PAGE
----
Friday, January 15, 2016

Self Control

Ian Levers, President of the Queensland Police Union, has admitted striking people on duty.  When provoked.
Mine Host, on occasion a fierce critic of Qld Police, no admirer of their ethos, and a regular objector to many of Mr. Levers' statements, is here in full agreement with Mr. Levers.

The average Qld Police uniformed officer has, in Mine Host's opinion, exhibited commendable self-restraint when provoked, to the point they are compromising themselves.

Some of the spitting, sneering, invading personal space, etc that Mine Host has seen dished out to officers who are doing nothing more than walking the beat, should have resulted in a clobbering.

Most, nay all, cheek shown to police officers would not be exhibited toward any other two fit young men.  Were the same two officers copping abuse etc be not in a police uniform, but a t-shirt, they'd get very little cheek.

One only has to see how little cheek is given to, say, bikies to comprehend the difference.

The police should have respect.  When they fail to react in the face of intense provocation, they are exhibiting weakness (in the eyes of those insulting them.)

Mine Host believes the coppers should, when spat at, or insulted, get those nightsticks out and use them, and use them properly.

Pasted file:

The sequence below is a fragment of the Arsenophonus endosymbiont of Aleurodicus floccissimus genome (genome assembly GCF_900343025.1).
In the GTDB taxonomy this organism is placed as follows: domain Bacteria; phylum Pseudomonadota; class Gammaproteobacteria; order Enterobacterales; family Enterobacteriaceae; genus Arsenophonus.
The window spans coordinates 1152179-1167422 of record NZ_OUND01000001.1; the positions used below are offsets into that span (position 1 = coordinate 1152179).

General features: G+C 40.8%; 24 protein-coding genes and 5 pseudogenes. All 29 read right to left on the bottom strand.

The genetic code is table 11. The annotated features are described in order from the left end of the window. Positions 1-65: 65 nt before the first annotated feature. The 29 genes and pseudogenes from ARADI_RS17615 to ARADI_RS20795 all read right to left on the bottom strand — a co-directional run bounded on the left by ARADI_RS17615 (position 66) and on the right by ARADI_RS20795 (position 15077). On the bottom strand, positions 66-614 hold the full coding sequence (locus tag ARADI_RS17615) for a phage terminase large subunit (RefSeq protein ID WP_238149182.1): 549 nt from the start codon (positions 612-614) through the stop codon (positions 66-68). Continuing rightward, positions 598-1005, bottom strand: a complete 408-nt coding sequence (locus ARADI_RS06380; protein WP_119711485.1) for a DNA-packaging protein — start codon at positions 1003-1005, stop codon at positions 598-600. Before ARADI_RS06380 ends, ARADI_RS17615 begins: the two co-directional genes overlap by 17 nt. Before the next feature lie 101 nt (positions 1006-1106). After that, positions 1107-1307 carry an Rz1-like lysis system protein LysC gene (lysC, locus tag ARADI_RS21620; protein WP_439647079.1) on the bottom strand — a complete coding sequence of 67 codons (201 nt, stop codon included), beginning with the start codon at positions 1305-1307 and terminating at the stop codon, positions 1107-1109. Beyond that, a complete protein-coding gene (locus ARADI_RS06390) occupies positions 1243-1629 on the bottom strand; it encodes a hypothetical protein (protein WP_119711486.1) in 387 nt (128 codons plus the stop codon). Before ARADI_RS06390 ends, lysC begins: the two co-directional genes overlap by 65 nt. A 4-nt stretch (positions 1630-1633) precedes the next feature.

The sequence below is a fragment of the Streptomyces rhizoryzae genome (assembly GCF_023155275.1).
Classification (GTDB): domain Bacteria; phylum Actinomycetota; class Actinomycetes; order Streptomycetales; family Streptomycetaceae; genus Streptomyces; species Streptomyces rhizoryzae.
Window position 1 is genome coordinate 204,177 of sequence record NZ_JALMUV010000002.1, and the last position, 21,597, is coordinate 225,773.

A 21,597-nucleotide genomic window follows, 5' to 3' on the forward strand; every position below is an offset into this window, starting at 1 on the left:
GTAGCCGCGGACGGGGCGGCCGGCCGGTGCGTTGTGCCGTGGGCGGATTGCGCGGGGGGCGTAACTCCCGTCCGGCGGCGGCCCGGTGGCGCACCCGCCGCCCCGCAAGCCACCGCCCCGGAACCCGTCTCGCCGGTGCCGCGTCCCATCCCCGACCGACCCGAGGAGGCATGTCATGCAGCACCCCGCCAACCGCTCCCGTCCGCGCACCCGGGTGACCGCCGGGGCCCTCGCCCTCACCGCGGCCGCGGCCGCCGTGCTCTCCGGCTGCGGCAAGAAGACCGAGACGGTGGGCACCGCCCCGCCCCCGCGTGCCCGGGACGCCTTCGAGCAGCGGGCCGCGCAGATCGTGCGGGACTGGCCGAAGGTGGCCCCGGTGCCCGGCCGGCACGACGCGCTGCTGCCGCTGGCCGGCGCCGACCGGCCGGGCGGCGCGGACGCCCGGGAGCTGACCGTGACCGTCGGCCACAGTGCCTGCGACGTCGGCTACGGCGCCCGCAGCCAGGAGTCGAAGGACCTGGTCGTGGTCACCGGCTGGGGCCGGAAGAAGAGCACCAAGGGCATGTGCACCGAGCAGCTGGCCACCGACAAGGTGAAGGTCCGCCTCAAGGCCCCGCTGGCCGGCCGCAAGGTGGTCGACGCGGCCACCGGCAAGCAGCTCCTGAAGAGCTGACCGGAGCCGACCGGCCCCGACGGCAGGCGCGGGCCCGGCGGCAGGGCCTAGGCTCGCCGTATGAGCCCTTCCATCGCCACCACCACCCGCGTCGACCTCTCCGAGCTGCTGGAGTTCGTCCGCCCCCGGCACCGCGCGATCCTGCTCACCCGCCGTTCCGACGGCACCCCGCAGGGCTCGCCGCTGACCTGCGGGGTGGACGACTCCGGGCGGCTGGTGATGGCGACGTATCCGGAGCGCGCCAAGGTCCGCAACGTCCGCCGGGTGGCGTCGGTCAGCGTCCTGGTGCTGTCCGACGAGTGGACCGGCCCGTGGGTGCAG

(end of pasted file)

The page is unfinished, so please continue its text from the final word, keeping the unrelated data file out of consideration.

If giving curry to a copper resulted in the same scale of flogging that one would receive from a woodchopper or shearer, then there'd be a whole lot more respect for the police.  And a whole lot more listening when they speak.

Mine Host cannot fathom why the police don't belt people who actually ask for it.


Skeeter said...

Not sure what the policy is now but back in the last century airline pilots received some instruction on restraining aggressive passengers.

No guns but we were equipped with handcuffs and a truncheon.
Much of our instruction in the use of those defence weapons was focused on minimising harm to the passenger and avoiding law-suits.
We were advised to avoid the head and aim the truncheon at the collar bone.
The pain of broken clavicle will be more likely to pacify an attacker than most other truncheon blows.

goodroll said...

Yes, very good example of police being in total control of the situation